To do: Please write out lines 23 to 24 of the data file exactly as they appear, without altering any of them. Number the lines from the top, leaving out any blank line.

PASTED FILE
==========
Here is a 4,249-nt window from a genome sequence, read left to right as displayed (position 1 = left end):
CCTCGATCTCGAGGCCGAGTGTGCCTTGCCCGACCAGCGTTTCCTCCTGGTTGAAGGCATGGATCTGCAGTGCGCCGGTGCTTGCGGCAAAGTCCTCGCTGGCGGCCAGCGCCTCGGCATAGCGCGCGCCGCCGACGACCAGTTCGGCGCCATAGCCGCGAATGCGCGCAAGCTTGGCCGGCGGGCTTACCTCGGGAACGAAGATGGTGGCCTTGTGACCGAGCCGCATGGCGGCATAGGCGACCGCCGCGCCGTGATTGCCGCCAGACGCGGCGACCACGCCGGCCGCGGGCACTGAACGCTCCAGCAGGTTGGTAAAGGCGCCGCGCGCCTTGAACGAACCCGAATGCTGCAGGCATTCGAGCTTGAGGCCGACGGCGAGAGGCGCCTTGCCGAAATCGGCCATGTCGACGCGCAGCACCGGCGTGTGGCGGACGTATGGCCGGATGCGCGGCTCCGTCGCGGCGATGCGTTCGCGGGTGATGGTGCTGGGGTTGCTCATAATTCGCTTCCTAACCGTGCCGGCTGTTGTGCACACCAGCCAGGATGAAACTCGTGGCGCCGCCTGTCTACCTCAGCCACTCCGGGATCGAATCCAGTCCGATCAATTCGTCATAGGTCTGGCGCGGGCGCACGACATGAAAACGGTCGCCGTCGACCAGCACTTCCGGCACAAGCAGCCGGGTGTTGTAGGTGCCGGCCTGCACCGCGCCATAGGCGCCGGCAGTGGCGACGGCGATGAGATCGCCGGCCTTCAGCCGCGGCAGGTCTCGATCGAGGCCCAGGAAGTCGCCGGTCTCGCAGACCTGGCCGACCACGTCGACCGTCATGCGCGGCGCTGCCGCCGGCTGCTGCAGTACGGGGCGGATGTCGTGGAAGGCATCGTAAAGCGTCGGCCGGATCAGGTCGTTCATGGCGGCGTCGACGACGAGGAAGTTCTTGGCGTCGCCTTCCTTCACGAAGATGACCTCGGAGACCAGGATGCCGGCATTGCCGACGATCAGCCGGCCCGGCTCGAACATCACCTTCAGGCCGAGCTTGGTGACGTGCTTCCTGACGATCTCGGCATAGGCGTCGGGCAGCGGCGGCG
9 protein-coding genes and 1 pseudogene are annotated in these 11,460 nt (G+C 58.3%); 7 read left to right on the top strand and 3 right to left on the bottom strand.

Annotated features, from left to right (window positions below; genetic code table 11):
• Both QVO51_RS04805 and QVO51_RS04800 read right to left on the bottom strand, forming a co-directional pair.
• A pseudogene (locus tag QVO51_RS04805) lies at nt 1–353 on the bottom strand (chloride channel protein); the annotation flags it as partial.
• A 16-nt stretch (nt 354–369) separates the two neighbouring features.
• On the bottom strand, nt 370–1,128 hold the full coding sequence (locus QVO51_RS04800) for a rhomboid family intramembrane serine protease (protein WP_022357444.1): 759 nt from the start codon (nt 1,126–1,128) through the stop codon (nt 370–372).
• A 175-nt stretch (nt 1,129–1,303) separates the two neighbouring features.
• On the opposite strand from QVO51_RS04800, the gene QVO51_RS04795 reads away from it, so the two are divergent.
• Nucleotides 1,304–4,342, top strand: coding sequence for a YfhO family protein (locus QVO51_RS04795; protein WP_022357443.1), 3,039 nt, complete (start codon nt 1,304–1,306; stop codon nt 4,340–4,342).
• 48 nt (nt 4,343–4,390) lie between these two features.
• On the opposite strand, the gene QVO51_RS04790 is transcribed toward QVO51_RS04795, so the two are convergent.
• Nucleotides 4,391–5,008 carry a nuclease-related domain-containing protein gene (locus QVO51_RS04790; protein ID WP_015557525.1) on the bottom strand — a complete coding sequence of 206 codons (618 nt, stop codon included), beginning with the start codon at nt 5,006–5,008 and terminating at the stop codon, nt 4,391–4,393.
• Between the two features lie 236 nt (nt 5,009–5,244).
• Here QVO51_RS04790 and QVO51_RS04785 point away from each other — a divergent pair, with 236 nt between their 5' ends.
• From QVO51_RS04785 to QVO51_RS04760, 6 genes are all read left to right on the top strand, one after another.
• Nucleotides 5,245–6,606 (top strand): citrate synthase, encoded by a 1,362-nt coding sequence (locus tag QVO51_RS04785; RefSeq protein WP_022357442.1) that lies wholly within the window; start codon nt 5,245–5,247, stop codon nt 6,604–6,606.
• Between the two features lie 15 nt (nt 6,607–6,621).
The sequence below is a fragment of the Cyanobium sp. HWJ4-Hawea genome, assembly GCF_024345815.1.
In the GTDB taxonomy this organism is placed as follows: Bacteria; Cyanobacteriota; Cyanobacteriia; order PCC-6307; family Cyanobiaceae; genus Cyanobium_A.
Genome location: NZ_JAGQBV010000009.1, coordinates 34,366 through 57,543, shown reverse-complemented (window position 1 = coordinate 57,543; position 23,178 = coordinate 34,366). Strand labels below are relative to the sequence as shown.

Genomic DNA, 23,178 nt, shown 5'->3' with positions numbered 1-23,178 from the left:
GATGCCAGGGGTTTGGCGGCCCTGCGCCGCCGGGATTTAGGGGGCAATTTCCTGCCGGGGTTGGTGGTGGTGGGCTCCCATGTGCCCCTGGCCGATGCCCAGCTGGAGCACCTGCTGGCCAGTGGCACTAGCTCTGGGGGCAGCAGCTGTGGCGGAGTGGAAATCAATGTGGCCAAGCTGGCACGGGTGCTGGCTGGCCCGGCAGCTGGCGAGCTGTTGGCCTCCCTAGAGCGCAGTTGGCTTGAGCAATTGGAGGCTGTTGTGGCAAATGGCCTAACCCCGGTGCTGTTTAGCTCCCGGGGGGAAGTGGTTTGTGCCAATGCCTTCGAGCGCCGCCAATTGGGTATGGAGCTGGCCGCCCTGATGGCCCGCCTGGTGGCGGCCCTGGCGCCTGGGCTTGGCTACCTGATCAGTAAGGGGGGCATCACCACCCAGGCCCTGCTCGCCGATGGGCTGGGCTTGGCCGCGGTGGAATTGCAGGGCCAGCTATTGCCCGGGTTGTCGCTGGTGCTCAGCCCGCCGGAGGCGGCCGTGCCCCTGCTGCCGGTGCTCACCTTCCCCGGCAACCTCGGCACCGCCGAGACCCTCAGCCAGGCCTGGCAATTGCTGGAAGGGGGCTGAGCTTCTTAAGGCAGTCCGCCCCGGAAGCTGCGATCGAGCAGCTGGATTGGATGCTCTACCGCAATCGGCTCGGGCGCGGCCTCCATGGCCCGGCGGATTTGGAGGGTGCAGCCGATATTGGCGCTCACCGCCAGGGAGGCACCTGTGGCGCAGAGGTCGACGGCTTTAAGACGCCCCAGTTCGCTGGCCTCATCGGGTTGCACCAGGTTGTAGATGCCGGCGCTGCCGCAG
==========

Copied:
Genomic DNA, 23,178 nt, shown 5'->3' with positions numbered 1-23,178 from the left:
GATGCCAGGGGTTTGGCGGCCCTGCGCCGCCGGGATTTAGGGGGCAATTTCCTGCCGGGGTTGGTGGTGGTGGGCTCCCATGTGCCCCTGGCCGATGCCCAGCTGGAGCACCTGCTGGCCAGTGGCACTAGCTCTGGGGGCAGCAGCTGTGGCGGAGTGGAAATCAATGTGGCCAAGCTGGCACGGGTGCTGGCTGGCCCGGCAGCTGGCGAGCTGTTGGCCTCCCTAGAGCGCAGTTGGCTTGAGCAATTGGAGGCTGTTGTGGCAAATGGCCTAACCCCGGTGCTGTTTAGCTCCCGGGGGGAAGTGGTTTGTGCCAATGCCTTCGAGCGCCGCCAATTGGGTATGGAGCTGGCCGCCCTGATGGCCCGCCTGGTGGCGGCCCTGGCGCCTGGGCTTGGCTACCTGATCAGTAAGGGGGGCATCACCACCCAGGCCCTGCTCGCCGATGGGCTGGGCTTGGCCGCGGTGGAATTGCAGGGCCAGCTATTGCCCGGGTTGTCGCTGGTGCTCAGCCCGCCGGAGGCGGCCGTGCCCCTGCTGCCGGTGCTCACCTTCCCCGGCAACCTCGGCACCGCCGAGACCCTCAGCCAGGCCTGGCAATTGCTGGAAGGGGGCTGAGCTTCTTAAGGCAGTCCGCCCCGGAAGCTGCGATCGAGCAGCTGGATTGGATGCTCTACCGCAATCGGCTCGGGCGCGGCCTCCATGGCCCGGCGGATTTGGAGGGTGCAGCCGATATTGGCGCTCACCGCCAGGGAGGCACCTGTGGCGCAGAGGTCGACGGCTTTAAGACGCCCCAGTTCGCTGGCCTCATCGGGTTGCACCAGGTTGTAGATGCCGGCGCTGCCGCAG